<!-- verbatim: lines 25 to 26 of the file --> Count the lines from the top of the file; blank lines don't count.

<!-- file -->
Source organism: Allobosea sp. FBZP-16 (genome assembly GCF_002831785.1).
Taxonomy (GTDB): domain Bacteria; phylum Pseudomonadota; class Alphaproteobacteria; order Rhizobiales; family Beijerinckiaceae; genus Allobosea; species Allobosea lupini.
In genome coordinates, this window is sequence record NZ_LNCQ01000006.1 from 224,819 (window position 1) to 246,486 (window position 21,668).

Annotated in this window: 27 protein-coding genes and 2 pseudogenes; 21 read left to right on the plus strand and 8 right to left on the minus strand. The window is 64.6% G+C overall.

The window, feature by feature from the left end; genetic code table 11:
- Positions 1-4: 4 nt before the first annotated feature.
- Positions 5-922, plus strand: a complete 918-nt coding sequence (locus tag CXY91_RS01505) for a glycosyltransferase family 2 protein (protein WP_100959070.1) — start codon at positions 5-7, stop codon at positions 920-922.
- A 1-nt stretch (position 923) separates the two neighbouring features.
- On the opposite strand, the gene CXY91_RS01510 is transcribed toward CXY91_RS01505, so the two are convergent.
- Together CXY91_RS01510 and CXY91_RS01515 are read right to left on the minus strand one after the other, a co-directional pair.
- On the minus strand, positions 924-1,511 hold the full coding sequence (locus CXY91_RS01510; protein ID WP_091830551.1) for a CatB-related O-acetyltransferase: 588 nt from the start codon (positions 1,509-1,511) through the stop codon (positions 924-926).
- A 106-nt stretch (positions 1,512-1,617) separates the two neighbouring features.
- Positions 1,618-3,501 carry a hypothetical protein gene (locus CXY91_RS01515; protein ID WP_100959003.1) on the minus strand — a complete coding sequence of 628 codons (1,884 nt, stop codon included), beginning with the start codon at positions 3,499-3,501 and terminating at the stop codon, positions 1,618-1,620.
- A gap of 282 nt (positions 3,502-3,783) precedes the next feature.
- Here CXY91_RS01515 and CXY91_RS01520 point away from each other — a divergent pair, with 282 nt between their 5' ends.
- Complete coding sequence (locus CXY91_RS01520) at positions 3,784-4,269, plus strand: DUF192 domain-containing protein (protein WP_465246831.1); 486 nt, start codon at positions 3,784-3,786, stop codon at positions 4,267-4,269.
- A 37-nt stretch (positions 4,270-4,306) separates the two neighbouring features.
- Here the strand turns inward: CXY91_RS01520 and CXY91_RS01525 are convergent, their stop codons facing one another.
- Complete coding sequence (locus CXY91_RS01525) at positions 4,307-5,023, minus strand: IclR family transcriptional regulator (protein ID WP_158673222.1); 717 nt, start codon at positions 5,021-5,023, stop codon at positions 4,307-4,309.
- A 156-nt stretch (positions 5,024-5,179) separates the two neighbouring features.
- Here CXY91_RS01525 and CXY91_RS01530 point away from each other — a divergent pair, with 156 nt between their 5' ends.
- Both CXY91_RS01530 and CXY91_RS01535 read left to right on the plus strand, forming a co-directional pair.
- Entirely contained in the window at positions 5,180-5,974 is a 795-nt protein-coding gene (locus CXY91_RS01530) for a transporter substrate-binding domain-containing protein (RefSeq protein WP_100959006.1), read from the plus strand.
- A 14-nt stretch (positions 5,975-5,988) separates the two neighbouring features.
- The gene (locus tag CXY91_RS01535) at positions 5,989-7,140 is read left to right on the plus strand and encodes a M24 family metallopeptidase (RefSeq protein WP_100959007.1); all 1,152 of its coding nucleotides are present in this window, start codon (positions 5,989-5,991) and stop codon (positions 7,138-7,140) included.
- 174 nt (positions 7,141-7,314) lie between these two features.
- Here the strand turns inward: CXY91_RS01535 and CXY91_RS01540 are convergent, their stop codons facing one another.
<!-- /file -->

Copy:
- The gene (locus tag CXY91_RS01535) at positions 5,989-7,140 is read left to right on the plus strand and encodes a M24 family metallopeptidase (RefSeq protein WP_100959007.1); all 1,152 of its coding nucleotides are present in this window, start codon (positions 5,989-5,991) and stop codon (positions 7,138-7,140) included.
- 174 nt (positions 7,141-7,314) lie between these two features.